The main part of the shroud does not contain these materials." He speculated that these products may have been used by medieval weavers to match the colour of the original weave when performing repairs and backing the shroud for additional protection.
Based on this comparison Rogers concluded that the undocumented threads received from Gonella did not match the main body of the shroud, and that in his opinion: "The worst possible sample for carbon dating was taken." As part of the testing process in 1988, Derbyshire laboratory in the UK assisted the Oxford University radiocarbon acceleration unit by identifying foreign material removed from the samples before they were processed.
It is hypothesised that the sampled area was a medieval repair which was conducted by "invisible reweaving".
Since the C14 dating at least four articles have been published in scholarly sources contending that the samples used for the dating test may not have been representative of the whole shroud.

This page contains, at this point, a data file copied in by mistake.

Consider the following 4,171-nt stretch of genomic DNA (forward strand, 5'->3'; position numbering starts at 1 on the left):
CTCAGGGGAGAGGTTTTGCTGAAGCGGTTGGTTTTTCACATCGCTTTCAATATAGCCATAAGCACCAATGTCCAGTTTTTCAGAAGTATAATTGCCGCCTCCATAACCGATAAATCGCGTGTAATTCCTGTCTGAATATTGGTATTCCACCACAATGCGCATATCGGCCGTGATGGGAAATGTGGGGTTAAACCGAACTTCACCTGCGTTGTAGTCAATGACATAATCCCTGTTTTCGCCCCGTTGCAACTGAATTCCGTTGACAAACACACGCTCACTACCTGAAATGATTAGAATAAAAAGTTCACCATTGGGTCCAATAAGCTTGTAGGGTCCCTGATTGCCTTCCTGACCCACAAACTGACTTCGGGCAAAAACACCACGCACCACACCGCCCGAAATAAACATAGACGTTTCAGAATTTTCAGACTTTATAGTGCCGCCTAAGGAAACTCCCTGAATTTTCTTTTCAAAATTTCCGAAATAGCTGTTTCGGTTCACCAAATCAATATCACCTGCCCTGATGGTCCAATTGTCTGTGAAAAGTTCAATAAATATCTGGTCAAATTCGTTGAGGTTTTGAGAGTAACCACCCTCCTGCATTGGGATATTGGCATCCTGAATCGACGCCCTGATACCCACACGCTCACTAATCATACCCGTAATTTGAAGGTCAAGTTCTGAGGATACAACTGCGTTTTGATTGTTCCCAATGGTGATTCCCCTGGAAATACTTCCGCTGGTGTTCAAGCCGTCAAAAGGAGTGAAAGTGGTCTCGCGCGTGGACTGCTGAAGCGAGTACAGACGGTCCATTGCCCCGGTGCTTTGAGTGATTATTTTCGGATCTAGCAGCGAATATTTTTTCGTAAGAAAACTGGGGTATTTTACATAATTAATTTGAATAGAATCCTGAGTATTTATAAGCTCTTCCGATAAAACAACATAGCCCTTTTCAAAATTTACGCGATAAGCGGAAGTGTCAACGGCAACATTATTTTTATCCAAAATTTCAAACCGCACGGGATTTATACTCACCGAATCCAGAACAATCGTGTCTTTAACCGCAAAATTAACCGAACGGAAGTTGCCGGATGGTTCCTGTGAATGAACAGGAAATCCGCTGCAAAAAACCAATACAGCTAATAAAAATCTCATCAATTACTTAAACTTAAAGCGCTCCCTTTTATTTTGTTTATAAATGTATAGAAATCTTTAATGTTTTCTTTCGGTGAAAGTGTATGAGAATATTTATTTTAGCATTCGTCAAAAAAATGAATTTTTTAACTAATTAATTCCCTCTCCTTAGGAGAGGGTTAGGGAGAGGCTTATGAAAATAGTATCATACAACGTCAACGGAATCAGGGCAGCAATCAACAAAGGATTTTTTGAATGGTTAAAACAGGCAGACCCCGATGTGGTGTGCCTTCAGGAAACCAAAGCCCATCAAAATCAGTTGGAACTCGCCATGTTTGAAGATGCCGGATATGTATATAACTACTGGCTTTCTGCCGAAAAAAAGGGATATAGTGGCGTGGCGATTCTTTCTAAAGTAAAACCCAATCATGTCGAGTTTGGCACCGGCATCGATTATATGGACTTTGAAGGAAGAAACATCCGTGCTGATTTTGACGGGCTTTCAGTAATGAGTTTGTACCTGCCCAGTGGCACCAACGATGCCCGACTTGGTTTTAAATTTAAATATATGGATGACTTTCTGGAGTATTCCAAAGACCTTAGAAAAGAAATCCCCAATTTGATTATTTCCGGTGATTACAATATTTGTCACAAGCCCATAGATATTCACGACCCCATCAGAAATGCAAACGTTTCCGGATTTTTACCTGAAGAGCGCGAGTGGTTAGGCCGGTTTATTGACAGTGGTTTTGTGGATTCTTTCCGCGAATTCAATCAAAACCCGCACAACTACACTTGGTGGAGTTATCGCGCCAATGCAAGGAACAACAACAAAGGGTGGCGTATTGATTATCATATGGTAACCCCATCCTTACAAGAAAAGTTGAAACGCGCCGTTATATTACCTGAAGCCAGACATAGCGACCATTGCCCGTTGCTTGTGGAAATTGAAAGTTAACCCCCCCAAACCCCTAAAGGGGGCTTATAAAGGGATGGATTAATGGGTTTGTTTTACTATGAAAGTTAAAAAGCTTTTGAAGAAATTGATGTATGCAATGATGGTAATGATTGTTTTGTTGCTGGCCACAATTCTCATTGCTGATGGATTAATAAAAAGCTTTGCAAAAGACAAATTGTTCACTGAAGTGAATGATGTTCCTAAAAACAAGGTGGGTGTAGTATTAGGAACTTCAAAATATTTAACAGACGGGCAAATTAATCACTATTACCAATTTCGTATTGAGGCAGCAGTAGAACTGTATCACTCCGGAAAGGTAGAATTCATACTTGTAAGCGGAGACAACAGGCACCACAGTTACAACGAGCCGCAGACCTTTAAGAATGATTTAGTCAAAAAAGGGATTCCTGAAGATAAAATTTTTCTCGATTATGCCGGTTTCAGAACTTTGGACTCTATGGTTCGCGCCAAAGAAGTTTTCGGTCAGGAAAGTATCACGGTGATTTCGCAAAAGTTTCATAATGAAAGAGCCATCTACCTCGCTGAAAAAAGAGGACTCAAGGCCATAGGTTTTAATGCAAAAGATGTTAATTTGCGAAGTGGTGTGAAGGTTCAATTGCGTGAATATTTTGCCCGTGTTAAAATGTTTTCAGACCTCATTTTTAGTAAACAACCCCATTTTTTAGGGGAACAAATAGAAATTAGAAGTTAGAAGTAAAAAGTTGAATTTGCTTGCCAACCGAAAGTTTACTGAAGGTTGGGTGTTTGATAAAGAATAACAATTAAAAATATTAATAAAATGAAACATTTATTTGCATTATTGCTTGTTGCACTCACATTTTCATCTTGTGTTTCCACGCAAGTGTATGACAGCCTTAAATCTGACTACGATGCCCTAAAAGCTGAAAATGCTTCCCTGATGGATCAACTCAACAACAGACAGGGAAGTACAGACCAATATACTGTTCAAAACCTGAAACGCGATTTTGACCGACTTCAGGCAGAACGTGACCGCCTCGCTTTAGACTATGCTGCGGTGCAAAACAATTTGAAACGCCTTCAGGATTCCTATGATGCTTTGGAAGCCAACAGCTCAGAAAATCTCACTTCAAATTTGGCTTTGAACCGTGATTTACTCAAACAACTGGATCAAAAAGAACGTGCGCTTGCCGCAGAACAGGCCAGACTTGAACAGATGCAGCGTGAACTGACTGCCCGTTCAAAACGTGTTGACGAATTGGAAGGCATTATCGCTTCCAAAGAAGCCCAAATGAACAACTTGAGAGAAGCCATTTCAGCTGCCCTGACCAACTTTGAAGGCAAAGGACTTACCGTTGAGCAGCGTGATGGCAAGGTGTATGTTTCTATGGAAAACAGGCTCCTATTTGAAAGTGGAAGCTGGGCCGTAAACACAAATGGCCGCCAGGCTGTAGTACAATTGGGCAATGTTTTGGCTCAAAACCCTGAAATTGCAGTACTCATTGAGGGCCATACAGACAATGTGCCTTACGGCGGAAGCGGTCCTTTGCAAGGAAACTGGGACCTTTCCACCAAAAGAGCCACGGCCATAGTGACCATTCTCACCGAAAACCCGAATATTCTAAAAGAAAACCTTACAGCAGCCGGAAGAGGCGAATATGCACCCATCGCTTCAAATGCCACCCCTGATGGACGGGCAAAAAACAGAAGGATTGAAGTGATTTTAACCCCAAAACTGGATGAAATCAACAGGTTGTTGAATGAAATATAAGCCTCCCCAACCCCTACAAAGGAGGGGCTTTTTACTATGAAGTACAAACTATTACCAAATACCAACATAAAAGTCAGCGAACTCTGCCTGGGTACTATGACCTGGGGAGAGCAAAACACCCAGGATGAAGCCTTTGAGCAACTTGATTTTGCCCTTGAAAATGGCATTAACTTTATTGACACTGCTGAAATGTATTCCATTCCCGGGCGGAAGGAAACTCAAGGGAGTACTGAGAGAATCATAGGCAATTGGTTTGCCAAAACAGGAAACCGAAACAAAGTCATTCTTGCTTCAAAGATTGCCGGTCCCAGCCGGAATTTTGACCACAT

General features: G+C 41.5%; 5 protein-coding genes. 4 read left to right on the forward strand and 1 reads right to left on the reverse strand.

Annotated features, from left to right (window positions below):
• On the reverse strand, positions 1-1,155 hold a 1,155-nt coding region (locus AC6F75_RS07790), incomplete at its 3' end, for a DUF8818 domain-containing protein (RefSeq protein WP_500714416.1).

In 1988, scientists at three separate laboratories dated samples from the Shroud to a range of 1260–1390 CE, which coincides with the first certain appearance of the shroud in the 1350s and is much later than the burial of Jesus in 30 or 33 CE. Samples were taken on April 21, 1988, in the Cathedral by Franco Testore, an expert on weaves and fabrics, and by Giovanni Riggi, a representative of the maker of bio-equipment "Numana".The lab representatives were not present at this packaging process, in accordance with the protocol.The labs were also each given three control samples (one more than originally intended), that were: and communicated their results to the British Museum. that radiocarbon measurements on the shroud should be performed blind seem to the author to be lacking in merit; … group and the candidate laboratories turned into a P. However, in a 1990 paper Gove conceded that the "arguments often raised, …